Thursday 3rd November 2016

We have had a busy last couple of weeks that’s to say October and Halloween. We met Aowen Jin at Compton Verney. We gave her a mug.

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Aowen Jin is a Chinese-born British artist and social commentator. She was named by The Times as “one of tomorrow’s great artists”. Her exhibitions frequently attract critical acclaim in the media, and her artworks have been collected by Her Majesty the Queen, the Horniman Museum, and many other high profile organisations and individuals. She works between China and Britain.

On Halloween we were cutting pumpkins at Compton Verney too.

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The Ghost of Harriet Ann Devall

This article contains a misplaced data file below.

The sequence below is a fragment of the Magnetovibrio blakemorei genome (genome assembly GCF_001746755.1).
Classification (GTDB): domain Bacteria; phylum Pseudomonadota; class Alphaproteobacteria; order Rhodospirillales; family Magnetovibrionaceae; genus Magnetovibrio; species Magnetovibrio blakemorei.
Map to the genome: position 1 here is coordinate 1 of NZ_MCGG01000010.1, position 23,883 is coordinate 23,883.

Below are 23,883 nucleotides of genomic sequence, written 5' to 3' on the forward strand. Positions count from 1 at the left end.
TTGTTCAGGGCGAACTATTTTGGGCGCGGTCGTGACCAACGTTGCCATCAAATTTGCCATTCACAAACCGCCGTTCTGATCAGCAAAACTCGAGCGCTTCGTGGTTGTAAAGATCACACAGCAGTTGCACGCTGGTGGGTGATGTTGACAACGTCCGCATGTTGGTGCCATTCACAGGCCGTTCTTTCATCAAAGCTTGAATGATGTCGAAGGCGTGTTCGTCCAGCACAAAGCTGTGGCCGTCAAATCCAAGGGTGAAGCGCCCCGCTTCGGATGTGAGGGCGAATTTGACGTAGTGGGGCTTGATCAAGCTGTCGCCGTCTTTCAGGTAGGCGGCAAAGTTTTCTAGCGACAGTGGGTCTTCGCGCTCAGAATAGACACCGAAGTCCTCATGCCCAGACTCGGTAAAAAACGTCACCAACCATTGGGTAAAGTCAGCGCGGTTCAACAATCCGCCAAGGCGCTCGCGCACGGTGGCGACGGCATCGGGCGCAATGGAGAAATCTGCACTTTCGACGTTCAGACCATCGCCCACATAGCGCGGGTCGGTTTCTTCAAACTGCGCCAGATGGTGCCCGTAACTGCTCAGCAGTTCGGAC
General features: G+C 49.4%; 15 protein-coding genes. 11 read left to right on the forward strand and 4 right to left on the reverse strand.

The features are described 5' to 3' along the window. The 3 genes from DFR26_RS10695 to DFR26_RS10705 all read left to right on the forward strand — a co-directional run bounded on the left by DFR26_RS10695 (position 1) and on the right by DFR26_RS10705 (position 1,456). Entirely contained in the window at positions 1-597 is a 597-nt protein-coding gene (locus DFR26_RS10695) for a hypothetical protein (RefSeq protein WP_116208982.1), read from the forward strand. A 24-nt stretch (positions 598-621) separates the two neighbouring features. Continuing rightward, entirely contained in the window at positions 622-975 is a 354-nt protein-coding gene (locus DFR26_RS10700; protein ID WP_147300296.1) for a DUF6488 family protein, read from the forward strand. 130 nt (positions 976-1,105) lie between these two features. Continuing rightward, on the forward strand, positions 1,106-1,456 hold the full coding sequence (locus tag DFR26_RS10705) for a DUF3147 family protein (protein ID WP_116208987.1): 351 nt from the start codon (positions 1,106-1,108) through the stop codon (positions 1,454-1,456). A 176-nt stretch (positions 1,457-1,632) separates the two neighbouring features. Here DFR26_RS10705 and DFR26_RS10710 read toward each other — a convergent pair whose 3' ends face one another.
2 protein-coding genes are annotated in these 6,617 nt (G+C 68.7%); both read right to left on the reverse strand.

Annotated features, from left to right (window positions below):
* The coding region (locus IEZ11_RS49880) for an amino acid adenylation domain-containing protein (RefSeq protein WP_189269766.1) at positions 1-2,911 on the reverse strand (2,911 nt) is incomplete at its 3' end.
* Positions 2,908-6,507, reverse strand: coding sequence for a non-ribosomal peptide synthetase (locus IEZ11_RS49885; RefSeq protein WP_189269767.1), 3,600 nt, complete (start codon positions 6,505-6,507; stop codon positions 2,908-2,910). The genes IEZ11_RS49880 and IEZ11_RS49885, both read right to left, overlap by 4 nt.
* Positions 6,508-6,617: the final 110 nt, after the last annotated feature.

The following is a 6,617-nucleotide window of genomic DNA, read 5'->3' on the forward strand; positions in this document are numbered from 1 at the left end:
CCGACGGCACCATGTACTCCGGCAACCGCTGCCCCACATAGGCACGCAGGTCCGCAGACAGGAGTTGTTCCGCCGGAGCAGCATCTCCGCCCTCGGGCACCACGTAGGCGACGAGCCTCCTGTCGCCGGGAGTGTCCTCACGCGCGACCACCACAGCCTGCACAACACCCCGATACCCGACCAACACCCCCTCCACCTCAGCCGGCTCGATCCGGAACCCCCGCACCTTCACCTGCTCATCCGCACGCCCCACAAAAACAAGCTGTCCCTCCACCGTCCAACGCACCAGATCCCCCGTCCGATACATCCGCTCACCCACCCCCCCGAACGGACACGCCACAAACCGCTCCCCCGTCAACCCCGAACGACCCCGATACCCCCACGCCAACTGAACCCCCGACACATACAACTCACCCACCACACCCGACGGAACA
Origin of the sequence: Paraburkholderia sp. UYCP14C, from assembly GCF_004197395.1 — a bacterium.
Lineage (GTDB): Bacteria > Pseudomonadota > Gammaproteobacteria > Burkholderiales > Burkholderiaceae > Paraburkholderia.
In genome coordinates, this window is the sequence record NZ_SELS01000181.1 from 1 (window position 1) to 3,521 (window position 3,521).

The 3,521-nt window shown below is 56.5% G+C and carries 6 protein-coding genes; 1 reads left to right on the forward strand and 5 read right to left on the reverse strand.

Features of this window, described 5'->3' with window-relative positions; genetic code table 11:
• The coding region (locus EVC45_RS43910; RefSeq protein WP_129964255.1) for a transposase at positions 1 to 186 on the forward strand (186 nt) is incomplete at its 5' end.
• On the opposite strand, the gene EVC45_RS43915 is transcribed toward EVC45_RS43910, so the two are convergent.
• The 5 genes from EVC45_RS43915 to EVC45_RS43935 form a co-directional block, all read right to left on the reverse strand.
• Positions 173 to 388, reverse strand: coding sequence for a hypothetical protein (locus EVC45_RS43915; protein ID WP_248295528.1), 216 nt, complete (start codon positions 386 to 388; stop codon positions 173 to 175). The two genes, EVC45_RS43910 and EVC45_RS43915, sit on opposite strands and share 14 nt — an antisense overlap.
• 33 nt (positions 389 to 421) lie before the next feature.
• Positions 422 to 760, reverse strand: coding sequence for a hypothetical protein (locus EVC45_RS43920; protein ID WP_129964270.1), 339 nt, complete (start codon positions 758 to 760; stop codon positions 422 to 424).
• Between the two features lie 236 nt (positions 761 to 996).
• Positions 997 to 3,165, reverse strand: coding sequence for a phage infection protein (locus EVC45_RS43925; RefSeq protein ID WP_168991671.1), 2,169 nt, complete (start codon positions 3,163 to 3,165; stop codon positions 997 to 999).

During the Second World War, members of the armed forces were billeted there, and the men talked, perhaps half jokingly, of the ‘ghost laundry maid’, There were rooms where no one would venture after dark, but few can have known the true story of the foul murder of the laundry maid, and why she wanders through the empty rooms where once she worked so diligently. The maid was Harriet Ann Devall, known to all simply as ‘Nance’. She was 26 years old, and described as a tall, strong, robust country girl. Nance was extremely popular with her fellow servants in the big house; a bright and lively girl who laughed a lot, enjoyed a joke and certainly enjoyed life. On 1st November 1903, her murdered body was found in a ditch near the ‘top lawn’ at Compton Verney, her throat had been cut, so viciously her head was almost severed from the body. She had been cruelly slashed about the face and arms, and the wounds appeared to have been inflicted with a razor. A trail of blood, in pools and spots, indicated the body had been moved, and led back some 270 yards to one of Capability Brown’s curving bridges, spanning the lake. Suspicion centred upon a young man, 19 year old Walter Couzens.